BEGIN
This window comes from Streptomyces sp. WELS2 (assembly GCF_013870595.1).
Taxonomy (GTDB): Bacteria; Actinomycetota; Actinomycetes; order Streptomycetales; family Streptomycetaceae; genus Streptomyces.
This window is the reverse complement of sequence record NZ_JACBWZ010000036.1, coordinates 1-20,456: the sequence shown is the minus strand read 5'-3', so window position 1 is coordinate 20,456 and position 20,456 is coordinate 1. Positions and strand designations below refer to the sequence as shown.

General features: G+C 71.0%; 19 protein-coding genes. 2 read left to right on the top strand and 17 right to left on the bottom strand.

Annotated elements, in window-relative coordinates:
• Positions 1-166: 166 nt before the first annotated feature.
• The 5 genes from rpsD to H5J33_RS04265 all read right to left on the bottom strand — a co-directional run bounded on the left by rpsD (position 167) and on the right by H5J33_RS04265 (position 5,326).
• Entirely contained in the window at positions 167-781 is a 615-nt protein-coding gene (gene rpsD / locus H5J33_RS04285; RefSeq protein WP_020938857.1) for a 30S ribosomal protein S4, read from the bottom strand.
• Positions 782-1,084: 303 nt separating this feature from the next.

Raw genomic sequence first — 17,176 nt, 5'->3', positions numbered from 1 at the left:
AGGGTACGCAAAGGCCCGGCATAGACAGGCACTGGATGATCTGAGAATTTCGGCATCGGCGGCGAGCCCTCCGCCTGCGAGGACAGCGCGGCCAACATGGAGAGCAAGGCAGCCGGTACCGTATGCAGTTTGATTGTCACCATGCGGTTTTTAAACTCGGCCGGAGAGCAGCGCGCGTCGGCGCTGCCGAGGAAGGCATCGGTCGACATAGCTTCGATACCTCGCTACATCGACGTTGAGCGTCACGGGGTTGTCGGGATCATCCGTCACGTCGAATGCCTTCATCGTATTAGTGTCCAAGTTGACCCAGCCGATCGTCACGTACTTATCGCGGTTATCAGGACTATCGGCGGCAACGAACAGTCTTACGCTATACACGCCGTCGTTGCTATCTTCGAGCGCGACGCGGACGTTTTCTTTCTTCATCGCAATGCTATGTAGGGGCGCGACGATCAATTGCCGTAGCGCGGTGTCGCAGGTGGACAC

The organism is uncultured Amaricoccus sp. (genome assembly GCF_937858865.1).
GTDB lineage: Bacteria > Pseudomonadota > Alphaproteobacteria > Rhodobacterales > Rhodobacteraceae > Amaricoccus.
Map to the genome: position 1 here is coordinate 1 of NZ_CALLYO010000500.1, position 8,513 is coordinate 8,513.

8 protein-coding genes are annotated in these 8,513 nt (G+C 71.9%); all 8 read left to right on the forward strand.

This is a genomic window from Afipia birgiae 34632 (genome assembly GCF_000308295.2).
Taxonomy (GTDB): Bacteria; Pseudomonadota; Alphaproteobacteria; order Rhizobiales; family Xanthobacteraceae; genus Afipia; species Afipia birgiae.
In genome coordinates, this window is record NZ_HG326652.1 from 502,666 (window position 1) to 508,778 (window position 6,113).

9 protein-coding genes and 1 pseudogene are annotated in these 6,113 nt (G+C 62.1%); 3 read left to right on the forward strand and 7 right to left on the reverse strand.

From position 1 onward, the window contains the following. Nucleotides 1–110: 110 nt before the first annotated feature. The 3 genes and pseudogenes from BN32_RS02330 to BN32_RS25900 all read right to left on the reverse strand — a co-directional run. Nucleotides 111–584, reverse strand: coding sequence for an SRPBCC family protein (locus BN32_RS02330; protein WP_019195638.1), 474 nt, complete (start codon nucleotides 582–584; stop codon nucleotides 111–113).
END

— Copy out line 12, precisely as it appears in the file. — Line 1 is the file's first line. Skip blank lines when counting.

The organism is uncultured Amaricoccus sp. (genome assembly GCF_937858865.1).